Isartor is a gate to the east of the historic city of Munich which hosts the Valentin-Musäum. Isartor is the boundary between Graggenauer and Anger, between the east and west of the city. As the city grew under Louis IV of the Holy Roman Empire, a second wall was built between 1285 and 1347 around Isartor, part of the fortress defense of the "outer city". In 1337, it has a tall tower of 40 m between two barbican.
The monument is almost entirely preserved. It keeps its main tower, its flanking towers, its courtyard between them and the three original openings.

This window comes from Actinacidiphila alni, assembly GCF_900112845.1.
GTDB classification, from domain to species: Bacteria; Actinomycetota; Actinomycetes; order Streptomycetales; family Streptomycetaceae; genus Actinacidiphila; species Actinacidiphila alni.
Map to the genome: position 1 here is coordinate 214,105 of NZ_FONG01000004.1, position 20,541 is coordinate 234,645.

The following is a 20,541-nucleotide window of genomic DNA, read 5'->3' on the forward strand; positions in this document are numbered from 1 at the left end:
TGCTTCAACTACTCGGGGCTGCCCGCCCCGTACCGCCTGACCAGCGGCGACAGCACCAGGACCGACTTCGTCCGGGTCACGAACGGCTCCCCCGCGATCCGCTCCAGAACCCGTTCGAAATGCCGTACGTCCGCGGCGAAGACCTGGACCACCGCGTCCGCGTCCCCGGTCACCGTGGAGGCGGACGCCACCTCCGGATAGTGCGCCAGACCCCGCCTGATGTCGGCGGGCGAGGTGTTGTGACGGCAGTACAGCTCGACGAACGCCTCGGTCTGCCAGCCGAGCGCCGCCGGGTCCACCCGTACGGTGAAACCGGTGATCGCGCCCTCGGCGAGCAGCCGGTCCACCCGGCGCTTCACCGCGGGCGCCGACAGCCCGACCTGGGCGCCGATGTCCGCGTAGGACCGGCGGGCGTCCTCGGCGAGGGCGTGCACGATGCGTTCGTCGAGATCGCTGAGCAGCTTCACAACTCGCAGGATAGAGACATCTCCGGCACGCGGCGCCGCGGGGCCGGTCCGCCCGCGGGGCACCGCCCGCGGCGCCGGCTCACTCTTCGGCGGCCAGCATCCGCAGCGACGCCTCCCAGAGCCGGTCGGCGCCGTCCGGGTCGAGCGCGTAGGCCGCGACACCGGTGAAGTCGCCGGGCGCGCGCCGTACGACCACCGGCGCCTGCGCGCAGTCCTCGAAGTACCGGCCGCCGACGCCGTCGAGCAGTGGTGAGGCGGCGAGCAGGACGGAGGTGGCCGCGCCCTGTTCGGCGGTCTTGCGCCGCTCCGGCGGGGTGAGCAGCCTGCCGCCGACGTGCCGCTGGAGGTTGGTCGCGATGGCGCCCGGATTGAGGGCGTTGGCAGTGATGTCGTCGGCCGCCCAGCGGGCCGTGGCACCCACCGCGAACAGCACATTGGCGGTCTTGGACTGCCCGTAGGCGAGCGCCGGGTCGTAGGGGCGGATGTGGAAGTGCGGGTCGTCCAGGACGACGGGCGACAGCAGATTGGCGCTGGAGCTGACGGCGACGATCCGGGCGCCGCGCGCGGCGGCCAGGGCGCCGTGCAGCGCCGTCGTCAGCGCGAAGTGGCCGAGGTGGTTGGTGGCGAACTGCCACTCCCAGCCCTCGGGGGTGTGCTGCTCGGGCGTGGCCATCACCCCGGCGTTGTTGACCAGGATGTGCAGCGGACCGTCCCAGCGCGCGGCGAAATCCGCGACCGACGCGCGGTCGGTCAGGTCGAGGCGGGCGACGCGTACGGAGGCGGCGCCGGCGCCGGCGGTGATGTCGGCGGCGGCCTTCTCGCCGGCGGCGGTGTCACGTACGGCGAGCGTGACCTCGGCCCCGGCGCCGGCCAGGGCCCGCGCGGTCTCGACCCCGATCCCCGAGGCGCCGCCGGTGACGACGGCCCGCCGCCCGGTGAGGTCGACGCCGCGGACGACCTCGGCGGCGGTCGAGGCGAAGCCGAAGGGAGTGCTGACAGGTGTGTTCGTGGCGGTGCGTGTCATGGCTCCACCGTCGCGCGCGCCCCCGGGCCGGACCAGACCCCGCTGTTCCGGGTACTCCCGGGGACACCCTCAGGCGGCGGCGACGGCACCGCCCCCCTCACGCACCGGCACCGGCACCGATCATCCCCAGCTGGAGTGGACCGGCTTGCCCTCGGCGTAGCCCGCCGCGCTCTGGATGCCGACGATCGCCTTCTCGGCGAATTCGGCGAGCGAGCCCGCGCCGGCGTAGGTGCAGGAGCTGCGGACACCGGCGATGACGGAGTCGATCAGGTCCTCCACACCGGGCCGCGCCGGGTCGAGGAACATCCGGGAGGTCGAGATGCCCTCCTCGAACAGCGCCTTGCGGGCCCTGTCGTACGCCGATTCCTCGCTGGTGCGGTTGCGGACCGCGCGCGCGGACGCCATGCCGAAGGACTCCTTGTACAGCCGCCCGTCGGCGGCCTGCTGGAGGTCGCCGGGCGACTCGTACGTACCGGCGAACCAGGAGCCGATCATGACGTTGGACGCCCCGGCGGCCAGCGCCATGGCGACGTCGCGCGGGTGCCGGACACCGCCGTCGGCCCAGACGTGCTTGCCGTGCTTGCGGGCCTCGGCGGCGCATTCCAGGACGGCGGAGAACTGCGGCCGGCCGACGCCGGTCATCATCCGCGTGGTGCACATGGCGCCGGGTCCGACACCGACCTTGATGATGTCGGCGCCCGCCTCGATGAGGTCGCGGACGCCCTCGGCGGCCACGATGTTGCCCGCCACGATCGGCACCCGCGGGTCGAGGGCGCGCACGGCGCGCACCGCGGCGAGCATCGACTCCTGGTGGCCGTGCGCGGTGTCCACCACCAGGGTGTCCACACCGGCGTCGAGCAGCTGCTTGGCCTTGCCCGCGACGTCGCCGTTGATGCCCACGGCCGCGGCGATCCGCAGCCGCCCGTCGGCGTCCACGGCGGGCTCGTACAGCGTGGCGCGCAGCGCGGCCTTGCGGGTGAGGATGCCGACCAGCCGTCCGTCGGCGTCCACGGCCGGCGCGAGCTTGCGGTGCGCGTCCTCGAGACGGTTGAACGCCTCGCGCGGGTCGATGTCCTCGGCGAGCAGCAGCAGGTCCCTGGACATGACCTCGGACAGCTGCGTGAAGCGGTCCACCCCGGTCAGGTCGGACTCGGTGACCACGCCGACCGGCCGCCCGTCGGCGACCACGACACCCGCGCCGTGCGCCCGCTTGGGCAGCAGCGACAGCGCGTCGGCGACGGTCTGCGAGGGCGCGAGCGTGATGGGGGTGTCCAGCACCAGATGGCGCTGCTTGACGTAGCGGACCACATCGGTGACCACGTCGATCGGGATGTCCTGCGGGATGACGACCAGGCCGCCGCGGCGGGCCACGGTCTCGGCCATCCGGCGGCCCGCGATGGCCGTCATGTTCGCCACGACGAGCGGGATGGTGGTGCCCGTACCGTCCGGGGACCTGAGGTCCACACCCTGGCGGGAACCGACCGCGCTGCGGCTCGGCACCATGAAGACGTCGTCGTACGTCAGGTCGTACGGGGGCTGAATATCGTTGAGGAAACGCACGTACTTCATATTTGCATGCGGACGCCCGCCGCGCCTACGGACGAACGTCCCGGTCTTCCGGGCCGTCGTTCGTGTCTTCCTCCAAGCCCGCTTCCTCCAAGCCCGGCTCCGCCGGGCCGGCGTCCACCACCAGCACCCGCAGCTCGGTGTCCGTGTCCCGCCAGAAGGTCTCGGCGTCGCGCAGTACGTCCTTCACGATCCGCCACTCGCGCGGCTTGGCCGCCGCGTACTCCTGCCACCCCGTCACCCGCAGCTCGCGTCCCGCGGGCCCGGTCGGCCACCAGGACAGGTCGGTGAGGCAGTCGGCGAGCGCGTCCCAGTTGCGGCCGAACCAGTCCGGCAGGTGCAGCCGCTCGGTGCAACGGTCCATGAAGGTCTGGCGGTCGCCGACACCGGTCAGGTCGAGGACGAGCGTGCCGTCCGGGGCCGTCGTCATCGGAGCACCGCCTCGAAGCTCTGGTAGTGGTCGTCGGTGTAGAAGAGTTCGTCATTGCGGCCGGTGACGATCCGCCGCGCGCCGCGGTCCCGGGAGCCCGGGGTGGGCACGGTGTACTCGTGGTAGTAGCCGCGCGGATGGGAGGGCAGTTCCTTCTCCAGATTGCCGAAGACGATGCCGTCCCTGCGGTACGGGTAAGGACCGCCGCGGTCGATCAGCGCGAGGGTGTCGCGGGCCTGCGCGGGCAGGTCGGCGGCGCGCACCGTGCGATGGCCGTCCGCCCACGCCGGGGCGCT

It represents the entrance to Salzstraße. They crossed Maximilian I of the Holy Roman Empire in 1491, Charles V in 1530 and Gustav II Adolphus of Sweden in 1632. At the beginning of the nineteenth century, the city council decided on its destruction. Louis I of Bavaria opposed it and entrusted its restoration in 1833 to Friedrich Wilhelm von Gärtner. He adds a fresco painted by Bernhard von Neher tracing the entry of Emperor Louis of Bavaria after his victory in the Battle of Ampfing in 1322. In 1860, the central tower hosts a clock that was planned for the Karlstor before it is destroyed by a powder explosion. During the Second World War, it was severely damaged in 1944. It was restored from 1946 to 1957 but has serious consequences. The restoration of 1971-1972 gives it a medieval appearance, corrects that of 1833 and removes the clock. The latter is reinstalled and restarted on November 4, 2005. © Photo of Emmanuel Buchot
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